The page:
Thursday, October 13, 2005

Mugshots lead to a conviction

Tyler, owner and operator of the best 404 page on the internet, forwarded a link to The Jenville Show, an internet-based cooking show featuring indie rock stars as guests. And it's a great idea; necessity being the mother of invention, it's a good bet that starving musicians are probably well practiced at working wonders with whatever foodstuffs they can scrounge together, making perfectly good meals out of, say, a box of Kraft Dinner and a jar of relish.

Anyway, I'd been ruminating over something for a while now that the Jenville page brought into sharp focus. Check out the mugshots of the guest stars on the main page, or, if you prefer, just look at the two I've reproduced here:

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This is Miles Kurosky, lead singer of the sadly defunct band Beulah.

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This is Neal Pollack, author and frontman of the Neal Pollack Invasion.

There's no way around it. The same hair, the same eyebrows, the same chin ... they are undeniably the same person.

And the thing is, I've actually had up-close-and-personal encounters with both guys. I won the opportunity to eat dinner with Pollack at a book reading for the Neal Pollack Anthology of American Literature (a copy of which he forced me to buy, but I'm not complaining, because it's pretty good). And more recently, as I've mentioned, I got to make some chit-chat with Kurosky and a couple of the guys from the band after a Beulah show.* And not only do they look alike, but judging from my experiences with both and from interviews I've seen, they even seem to have similar personalities.

The A Good Band is Easy to Kill DVD shows that after I saw them at their final Toronto show, the band went back to the home of a fan to party, but the host inadvertently provoked Miles into a rather bitter debate over US foreign policy, which led to the band leaving early and Miles calling the host a real asshole in a subsequent interview segment. I can't remember quite clearly if "asshole" is the word he uses, but that's the point he's getting at. I do remember that guitarist/van driver Bill Swan calls Miles a "fucking faggot" after the latter slaps him across the face from the backseat for not heeding his backseat driving. After a long, tense minute of silence, Miles grudgingly apologizes for hitting him, but insists he should have been obeying him. Note that prior to this point, Bill has come across as very laid-back. (And he provides my favorite moment of the DVD when another band member goes into a rant about how much the Massachusetts interstate system sucks, to which he nods sagely without taking his eyes off the road, and adds by way of agreement, "Count Suckula.") So you get the idea that, despite his choice of epithet, Bill wasn't the bad guy here.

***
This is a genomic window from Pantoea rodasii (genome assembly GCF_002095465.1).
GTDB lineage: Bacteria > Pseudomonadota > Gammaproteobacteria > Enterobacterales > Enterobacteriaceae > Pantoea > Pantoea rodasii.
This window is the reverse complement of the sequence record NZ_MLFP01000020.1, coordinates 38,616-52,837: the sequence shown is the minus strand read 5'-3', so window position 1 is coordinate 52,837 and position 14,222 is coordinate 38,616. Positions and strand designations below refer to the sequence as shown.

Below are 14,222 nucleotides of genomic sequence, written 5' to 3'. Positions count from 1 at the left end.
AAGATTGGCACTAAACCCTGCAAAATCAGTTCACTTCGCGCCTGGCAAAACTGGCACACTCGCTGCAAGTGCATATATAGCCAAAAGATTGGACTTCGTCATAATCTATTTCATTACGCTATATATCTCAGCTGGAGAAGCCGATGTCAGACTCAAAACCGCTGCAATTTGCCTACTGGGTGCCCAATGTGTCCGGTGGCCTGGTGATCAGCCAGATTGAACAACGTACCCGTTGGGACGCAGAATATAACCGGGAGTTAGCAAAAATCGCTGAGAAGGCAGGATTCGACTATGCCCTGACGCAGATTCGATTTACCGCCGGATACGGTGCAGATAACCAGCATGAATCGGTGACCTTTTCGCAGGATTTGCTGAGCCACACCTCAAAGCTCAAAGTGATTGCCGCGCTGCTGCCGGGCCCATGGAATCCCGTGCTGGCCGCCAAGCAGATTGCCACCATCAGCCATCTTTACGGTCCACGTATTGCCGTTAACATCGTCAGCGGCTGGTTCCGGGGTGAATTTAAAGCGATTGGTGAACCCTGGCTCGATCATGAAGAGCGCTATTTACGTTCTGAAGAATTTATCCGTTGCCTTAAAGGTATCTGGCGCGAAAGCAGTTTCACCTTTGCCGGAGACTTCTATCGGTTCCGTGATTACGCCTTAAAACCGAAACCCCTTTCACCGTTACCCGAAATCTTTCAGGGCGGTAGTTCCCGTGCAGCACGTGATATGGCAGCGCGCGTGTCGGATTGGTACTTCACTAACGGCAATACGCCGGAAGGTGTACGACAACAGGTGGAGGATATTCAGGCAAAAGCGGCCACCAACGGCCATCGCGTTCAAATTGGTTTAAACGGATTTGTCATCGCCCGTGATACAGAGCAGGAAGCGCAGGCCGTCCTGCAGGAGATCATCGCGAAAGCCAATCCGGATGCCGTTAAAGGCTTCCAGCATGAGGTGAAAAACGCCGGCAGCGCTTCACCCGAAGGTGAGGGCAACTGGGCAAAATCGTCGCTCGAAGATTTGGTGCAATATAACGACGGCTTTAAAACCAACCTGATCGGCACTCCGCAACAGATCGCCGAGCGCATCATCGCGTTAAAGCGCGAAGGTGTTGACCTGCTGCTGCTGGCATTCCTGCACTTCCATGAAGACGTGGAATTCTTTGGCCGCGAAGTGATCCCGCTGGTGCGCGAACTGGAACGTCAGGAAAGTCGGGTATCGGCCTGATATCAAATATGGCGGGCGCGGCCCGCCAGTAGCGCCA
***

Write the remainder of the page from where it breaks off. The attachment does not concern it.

Add that to the fact that Miles and Bill disliked each other from the very beginning, way back when they were both mailroom workers, and to the interview footage that makes very clear how Miles is an erudite but very opinionated "strong personality", and you can see that the question is not why Beulah broke up, but why they ever came together in the first place. The answer is that Miles needed an eight-track recorder, and Bill had one, which is similar to how the Van Halen brothers' constant renting of David Lee Roth's P.A. system led to his eventually being invited to join.

As for Neal Pollock, he's no longer associated with former publisher McSweeney's, which Dave Eggers chalks up to his beginning to believe his self-created persona as the World's Greatest Living Writer.

I have the utmost respect for both, but you can see how they might be basically insufferable if you were locked in a room with them. This may be the reason for this apparent dual-identity thing. Maybe Miles/Neal decided his ego was simply too large to be housed in just one persona. Or could he/they have a more nefarious reason for this deception?

I really should have called him/them out on this earlier. So help me, the next time Pollack takes questions from the audience at a book reading, I will. "How, sir, do you explain that you are the same person as Miles Kurosky?" I will demand. "The charade ends here!" I'll be taking my life in my hands, you understand, but this tangled web must come unraveled.


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